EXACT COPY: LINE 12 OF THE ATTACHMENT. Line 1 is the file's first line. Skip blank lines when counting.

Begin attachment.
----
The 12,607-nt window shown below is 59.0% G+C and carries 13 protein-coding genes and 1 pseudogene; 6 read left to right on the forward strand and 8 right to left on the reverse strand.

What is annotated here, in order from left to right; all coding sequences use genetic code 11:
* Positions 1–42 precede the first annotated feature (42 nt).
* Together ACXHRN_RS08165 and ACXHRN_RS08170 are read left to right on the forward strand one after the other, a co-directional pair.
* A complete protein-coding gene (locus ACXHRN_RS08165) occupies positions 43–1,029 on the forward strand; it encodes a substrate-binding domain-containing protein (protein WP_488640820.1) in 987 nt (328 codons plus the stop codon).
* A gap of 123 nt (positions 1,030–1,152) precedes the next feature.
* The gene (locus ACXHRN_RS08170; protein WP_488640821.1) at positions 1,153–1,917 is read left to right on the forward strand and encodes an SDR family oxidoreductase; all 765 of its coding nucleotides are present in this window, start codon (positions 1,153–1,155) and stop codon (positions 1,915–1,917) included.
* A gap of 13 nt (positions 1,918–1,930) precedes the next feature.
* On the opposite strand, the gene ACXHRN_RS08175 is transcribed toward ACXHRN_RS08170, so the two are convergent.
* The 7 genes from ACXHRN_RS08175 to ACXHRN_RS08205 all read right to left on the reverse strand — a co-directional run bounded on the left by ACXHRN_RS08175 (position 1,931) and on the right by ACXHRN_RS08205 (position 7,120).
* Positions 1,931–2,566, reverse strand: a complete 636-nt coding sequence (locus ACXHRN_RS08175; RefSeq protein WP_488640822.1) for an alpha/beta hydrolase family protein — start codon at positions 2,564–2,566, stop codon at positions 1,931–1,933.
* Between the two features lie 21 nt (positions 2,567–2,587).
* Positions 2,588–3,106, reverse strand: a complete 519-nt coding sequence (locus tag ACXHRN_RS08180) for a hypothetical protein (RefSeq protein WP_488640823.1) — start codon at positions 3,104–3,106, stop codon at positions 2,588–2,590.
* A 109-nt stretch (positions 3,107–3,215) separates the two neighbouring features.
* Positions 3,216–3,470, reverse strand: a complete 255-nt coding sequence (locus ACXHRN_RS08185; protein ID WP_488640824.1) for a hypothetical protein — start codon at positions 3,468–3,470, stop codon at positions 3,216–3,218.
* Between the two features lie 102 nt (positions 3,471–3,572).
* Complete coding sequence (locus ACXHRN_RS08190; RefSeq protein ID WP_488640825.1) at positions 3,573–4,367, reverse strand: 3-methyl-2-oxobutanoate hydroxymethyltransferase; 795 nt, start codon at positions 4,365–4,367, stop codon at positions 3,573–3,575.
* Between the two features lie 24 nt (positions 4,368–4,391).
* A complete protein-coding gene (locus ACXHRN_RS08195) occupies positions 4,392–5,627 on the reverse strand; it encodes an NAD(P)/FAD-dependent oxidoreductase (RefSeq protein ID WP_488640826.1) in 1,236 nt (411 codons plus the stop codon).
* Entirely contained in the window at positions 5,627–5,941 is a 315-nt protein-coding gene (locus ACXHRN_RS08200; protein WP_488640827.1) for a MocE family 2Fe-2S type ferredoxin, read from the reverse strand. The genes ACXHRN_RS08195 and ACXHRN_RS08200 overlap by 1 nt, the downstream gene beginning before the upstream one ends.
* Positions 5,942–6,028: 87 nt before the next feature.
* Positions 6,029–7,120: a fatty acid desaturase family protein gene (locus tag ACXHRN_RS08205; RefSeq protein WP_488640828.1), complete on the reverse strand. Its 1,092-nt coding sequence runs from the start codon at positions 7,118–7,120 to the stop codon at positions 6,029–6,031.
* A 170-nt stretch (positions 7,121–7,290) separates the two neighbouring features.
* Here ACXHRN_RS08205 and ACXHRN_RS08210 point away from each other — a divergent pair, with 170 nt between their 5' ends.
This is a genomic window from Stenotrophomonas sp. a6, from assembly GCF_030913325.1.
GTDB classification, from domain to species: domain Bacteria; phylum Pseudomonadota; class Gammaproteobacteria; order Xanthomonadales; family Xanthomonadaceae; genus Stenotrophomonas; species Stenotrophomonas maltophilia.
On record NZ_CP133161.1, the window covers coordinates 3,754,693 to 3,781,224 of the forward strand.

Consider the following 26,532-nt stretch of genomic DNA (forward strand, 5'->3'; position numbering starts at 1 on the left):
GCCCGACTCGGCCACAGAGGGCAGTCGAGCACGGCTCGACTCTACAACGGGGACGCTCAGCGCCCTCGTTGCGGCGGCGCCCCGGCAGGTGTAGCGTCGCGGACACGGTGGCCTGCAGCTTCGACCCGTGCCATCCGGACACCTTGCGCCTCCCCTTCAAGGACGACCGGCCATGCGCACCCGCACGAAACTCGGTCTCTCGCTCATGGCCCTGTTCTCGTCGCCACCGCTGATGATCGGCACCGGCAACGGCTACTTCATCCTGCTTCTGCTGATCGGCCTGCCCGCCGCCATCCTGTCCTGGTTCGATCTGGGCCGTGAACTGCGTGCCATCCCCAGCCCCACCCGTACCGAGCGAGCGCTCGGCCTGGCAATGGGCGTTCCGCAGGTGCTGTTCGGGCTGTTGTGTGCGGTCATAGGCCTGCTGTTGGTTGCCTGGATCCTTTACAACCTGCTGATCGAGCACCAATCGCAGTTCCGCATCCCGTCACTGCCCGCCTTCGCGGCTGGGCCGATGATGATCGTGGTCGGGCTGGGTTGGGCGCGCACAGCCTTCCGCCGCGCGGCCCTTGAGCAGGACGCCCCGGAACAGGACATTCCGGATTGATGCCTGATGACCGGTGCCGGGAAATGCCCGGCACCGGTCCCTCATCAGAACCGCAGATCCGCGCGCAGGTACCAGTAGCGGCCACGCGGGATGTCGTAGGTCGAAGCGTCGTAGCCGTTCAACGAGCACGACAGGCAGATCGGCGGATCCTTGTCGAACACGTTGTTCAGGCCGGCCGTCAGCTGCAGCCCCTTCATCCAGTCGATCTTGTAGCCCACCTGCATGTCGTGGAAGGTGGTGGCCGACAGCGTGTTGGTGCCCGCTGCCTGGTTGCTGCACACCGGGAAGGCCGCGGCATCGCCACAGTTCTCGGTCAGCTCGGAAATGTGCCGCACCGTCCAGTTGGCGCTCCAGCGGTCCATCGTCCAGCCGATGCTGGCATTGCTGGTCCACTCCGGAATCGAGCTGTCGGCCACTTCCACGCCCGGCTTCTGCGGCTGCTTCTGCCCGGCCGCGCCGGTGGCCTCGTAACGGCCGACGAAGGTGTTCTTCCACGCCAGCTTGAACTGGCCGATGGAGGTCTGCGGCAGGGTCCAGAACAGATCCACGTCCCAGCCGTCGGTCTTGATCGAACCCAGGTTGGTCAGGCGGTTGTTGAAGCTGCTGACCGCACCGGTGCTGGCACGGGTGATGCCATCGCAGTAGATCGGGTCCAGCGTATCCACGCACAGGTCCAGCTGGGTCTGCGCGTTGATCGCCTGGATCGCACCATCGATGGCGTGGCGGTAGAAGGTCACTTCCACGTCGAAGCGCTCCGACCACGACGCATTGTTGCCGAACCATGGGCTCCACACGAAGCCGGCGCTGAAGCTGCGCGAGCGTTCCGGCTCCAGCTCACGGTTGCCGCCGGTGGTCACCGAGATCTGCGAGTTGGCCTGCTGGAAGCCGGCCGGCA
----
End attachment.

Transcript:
* Between the two features lie 21 nt (positions 2,567–2,587).